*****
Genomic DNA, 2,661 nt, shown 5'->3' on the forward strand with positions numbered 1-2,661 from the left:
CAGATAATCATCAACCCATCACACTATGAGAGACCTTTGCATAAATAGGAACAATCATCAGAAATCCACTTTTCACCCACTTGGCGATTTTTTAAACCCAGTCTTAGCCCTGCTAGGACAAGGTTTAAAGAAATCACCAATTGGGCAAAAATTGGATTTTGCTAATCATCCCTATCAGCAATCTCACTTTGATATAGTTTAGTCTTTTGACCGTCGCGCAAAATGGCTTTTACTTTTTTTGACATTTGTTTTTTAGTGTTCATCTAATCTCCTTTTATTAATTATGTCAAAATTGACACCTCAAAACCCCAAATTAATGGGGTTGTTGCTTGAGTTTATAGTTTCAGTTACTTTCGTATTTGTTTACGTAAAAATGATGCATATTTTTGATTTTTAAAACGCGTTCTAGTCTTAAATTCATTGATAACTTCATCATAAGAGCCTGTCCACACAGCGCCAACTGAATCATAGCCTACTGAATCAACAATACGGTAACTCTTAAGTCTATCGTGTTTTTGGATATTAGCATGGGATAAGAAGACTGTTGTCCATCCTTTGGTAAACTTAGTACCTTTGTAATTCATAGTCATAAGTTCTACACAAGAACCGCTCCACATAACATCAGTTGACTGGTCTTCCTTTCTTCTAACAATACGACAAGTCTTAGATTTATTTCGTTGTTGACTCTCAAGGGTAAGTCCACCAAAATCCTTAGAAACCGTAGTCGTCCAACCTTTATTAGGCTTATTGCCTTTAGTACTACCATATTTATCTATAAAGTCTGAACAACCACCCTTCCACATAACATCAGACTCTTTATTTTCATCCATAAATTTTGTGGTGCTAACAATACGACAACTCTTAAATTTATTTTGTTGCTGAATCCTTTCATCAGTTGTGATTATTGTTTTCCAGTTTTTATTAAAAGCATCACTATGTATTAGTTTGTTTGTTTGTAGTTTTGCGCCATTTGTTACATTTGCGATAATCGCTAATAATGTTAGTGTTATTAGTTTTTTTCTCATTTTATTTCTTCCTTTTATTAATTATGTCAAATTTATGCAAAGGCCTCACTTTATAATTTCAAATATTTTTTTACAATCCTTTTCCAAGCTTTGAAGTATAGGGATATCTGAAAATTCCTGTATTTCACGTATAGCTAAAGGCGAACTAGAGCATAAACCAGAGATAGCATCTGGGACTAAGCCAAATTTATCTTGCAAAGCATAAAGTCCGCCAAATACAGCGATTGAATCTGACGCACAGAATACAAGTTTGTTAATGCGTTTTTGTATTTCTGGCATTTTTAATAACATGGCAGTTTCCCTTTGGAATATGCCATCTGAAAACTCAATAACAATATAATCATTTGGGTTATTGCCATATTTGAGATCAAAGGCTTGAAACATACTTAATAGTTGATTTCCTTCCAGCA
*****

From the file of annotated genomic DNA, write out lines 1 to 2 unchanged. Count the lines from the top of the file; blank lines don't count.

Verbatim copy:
Genomic DNA, 2,661 nt, shown 5'->3' on the forward strand with positions numbered 1-2,661 from the left:
CAGATAATCATCAACCCATCACACTATGAGAGACCTTTGCATAAATAGGAACAATCATCAGAAATCCACTTTTCACCCACTTGGCGATTTTTTAAACCCAGTCTTAGCCCTGCTAGGACAAGGTTTAAAGAAATCACCAATTGGGCAAAAATTGGATTTTGCTAATCATCCCTATCAGCAATCTCACTTTGATATAGTTTAGTCTTTTGACCGTCGCGCAAAATGGCTTTTACTTTTTTTGACATTTGTTTTTTAGTGTTCATCTAATCTCCTTTTATTAATTATGTCAAAATTGACACCTCAAAACCCCAAATTAATGGGGTTGTTGCTTGAGTTTATAGTTTCAGTTACTTTCGTATTTGTTTACGTAAAAATGATGCATATTTTTGATTTTTAAAACGCGTTCTAGTCTTAAATTCATTGATAACTTCATCATAAGAGCCTGTCCACACAGCGCCAACTGAATCATAGCCTACTGAATCAACAATACGGTAACTCTTAAGTCTATCGTGTTTTTGGATATTAGCATGGGATAAGAAGACTGTTGTCCATCCTTTGGTAAACTTAGTACCTTTGTAATTCATAGTCATAAGTTCTACACAAGAACCGCTCCACATAACATCAGTTGACTGGTCTTCCTTTCTTCTAACAATACGACAAGTCTTAGATTTATTTCGTTGTTGACTCTCAAGGGTAAGTCCACCAAAATCCTTAGAAACCGTAGTCGTCCAACCTTTATTAGGCTTATTGCCTTTAGTACTACCATATTTATCTATAAAGTCTGAACAACCACCCTTCCACATAACATCAGACTCTTTATTTTCATCCATAAATTTTGTGGTGCTAACAATACGACAACTCTTAAATTTATTTTGTTGCTGAATCCTTTCATCAGTTGTGATTATTGTTTTCCAGTTTTTATTAAAAGCATCACTATGTATTAGTTTGTTTGTTTGTAGTTTTGCGCCATTTGTTACATTTGCGATAATCGCTAATAATGTTAGTGTTATTAGTTTTTTTCTCATTTTATTTCTTCCTTTTATTAATTATGTCAAATTTATGCAAAGGCCTCACTTTATAATTTCAAATATTTTTTTACAATCCTTTTCCAAGCTTTGAAGTATAGGGATATCTGAAAATTCCTGTATTTCACGTATAGCTAAAGGCGAACTAGAGCATAAACCAGAGATAGCATCTGGGACTAAGCCAAATTTATCTTGCAAAGCATAAAGTCCGCCAAATACAGCGATTGAATCTGACGCACAGAATACAAGTTTGTTAATGCGTTTTTGTATTTCTGGCATTTTTAATAACATGGCAGTTTCCCTTTGGAATATGCCATCTGAAAACTCAATAACAATATAATCATTTGGGTTATTGCCATATTTGAGATCAAAGGCTTGAAACATACTTAATAGTTGATTTCCTTCCAGCA